Industry analysts Mercury Research have released their year-end analysis of the x86 CPU market, and there’s some fantastic news for AMD. The company has broken its own previously set record for CPU market share, taking 25.6 percent of the market for the first time in 15 years. Though Intel clearly still holds the lion’s share of the market, AMD is still making inroads and some of its newfound success is attributed to the SoC chips it makes for the PlayStation 5 and Xbox Series X, where Intel isn’t exactly a competitor.
According to a summary of the Mercury Research report provided by Tom’s Hardware, AMD’s current market share just barely squeaks past its previous high of 25.3 percent, which it had way back in the heyday of 2006 with its Athlon chips. Ironically, via Google we found a similar report from Mercury Research in 2007 noting that right after AMD achieved its 25 percent market share, Intel began chipping away at it with its fabled Core 2 Duo CPUs, which marked a huge turnaround for Intel at the time. Despite AMD’s overall gains, it has continued to lose market share in both desktop and notebook to Intel, while returning the favor in the server market where its Epyc CPUs have been making major inroads into Intel’s turf for some time now. According to Mercury, AMD now controls 10.7% of the server market, and has taken market share from Intel for 11 quarters in a row now.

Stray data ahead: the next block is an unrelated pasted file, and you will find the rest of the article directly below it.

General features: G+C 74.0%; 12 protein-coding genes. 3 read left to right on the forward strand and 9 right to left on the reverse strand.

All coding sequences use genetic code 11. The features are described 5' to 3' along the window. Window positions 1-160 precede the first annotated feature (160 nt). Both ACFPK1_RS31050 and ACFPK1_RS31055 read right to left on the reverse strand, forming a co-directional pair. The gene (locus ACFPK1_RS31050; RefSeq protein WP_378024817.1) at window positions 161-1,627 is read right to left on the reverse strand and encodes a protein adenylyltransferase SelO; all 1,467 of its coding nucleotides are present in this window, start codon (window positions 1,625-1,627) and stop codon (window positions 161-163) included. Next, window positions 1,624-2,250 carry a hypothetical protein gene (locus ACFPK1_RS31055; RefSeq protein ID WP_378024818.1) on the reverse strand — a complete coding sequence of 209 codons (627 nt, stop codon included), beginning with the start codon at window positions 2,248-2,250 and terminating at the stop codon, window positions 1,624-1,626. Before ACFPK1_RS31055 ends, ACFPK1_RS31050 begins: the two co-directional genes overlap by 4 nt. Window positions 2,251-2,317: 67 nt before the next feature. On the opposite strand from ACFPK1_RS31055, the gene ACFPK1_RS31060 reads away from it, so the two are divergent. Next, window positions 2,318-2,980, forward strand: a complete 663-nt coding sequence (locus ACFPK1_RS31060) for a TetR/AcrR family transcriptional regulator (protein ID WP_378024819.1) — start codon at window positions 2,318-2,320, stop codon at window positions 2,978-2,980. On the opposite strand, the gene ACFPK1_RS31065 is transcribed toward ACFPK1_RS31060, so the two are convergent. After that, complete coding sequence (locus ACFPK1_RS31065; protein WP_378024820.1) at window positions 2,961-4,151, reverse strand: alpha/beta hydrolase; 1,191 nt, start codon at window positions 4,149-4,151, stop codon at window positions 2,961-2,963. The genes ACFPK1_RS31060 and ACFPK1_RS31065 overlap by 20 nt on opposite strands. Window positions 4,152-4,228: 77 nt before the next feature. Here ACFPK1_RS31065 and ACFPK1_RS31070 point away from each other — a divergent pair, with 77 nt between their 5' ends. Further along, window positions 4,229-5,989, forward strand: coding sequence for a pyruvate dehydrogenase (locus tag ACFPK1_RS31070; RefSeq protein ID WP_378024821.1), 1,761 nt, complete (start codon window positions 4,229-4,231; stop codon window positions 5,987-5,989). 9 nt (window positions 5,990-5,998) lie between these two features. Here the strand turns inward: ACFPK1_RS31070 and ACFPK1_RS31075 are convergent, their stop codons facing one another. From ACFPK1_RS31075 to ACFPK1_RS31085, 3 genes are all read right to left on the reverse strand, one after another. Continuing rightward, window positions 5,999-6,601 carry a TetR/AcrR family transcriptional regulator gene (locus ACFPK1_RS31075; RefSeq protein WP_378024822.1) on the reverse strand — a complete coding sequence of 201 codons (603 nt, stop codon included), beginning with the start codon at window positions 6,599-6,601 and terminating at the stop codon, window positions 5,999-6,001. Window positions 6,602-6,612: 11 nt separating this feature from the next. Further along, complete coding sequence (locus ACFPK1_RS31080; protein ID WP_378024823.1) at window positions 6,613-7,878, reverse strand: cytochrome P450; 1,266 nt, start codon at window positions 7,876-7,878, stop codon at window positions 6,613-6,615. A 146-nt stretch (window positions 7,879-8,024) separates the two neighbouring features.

Mercury notes that AMD actually lost market share for desktop CPUs in 2021 due to the ongoing shortages caused by the pandemic. At the same time Intel shipped the most CPUs in the final quarter of 2021 with its Rocket Lake and Comet Lake chips, which are now being replaced in the channel with Alder Lake. Mercury states Intel holds 83.8 percent of the desktop CPU market, with AMD taking the remaining 16.2 percent. The pandemic has been very good for both AMD and Intel’s bank accounts; both companies have reported excellent financial results.
This new analysis comes on the heels of AMD reporting record revenue for 2021, which we noted last week. It also tracks with industry analysts’ expectations that in the first half of 2022, AMD will continue to lose market share to Intel in the notebook while AMD takes server market share from Intel. This is due to the fact that the notebook world is a long time Intel stronghold, and its Alder Lake chips are looking extremely competitive. Though AMD’s Ryzen 6000 mobile lineup is yet to launch, analysts believe it’s not likely to loosen Intel’s grasp on this rapidly growing market. Things are going to be interesting in the server market as well in the latter part of 2022, with Intel finally releasing its long-awaited Sapphire Rapids platform to take on AMD’s Genoa CPUs.